Rattoon to Ray
(Rat*toon") n. [Sp. retoño.] One of the stems or shoots of sugar cane of the second year's
growth from the root, or later. See Plant-cane.
(Rat*toon"), v. i. [imp. & p. p. Rattooned (-t&oomacnd"); p. pr. & vb. n. Rattooning.] [Cf.
Sp. retoñar.] To sprout or spring up from the root, as sugar cane from the root of the previous year's
(Rau"cid) a. [L. raucus hoarse; cf. LL. raucidus.] Hoarse; raucous. [R.] Lamb.
(Rau"ci*ty) n. [L. raucitas, from raucus hoarse: cf. F. raucité.] Harshness of sound; rough
utterance; hoarseness; as, the raucity of a trumpet, or of the human voice.
(Rau"cous) a. [L. raucus.] Hoarse; harsh; rough; as, a raucous, thick tone. "His voice slightly
raucous." Aytoun. Rau"cous*ly, adv.
(Raught) obs. imp. & p. p. of Reach. Shak.
(Raught), obs. imp. & p. p. of Reck. Chaucer.
(Raunch) v. t. See Ranch. Spenser.
(Raun*soun") n. Ransom. [Obs.] Chaucer.
(Rav"age) n. [F., fr. (assumed) L. rapagium, rapaticum, fr. rapere to carry off by force, to
ravish. See Rapacious, Ravish.] Desolation by violence; violent ruin or destruction; devastation; havoc; waste; as,
the ravage of a lion; the ravages of fire or tempest; the ravages of an army, or of time.
Would one think 't were possible for loveAddison.
To make such ravage in a noble soul?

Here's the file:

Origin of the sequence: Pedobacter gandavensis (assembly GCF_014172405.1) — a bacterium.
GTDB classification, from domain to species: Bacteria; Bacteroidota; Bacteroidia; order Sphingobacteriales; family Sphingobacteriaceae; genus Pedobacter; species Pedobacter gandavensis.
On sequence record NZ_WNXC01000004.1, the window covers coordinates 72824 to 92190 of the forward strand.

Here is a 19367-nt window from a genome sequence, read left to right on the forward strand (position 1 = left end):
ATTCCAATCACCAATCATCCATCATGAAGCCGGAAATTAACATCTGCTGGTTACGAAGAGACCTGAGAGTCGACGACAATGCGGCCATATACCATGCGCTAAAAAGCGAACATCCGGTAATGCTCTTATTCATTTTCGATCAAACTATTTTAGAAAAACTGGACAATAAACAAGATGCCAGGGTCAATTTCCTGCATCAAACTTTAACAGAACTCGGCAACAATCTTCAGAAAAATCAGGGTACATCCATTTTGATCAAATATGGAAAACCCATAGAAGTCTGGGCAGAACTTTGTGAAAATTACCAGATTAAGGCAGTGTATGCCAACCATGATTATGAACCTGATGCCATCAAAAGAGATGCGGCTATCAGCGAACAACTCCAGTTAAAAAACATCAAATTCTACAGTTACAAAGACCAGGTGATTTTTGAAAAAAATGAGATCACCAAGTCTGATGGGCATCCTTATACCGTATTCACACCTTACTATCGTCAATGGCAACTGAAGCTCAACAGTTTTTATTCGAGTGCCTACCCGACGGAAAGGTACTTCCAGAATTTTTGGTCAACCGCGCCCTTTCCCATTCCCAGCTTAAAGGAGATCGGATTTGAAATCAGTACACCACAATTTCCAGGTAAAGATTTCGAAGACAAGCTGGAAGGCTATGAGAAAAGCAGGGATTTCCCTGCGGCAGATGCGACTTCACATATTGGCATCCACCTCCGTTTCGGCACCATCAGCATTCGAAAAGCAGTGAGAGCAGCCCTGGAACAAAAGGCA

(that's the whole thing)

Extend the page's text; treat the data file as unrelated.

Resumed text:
Syn. Despoilment; devastation; desolation; pillage; plunder; spoil; waste; ruin.
(Rav"age), v. t. [imp. & p. p. Ravaged (-ajd); p. pr. & vb. n. Ravaging ] [F. ravager. See
Ravage, n.] To lay waste by force; to desolate by violence; to commit havoc or devastation upon; to
spoil; to plunder; to consume.
Has ravaged more than half the globe.
His lands were daily ravaged, his cattle driven away.Macaulay.
Syn. To despoil; pillage; plunder; sack; spoil; devastate; desolate; destroy; waste; ruin.
(Rav"a*ger) n. One who, or that which, ravages or lays waste; spoiler.
(Rave) obs. imp. of Rive.
(Rave), n. [Prov. E. raves, or rathes, a frame laid on a wagon, for carrying hay, etc.] One of the
upper side pieces of the frame of a wagon body or a sleigh.
(Rave) v. i. [imp. & p. p. Raved (ravd); p. pr. & vb. n. Raving.] [F. rêver to rave, to be delirious,
to dream; perhaps fr. L. rabere to rave, rage, be mad or furious. Cf. Rage, Reverie.]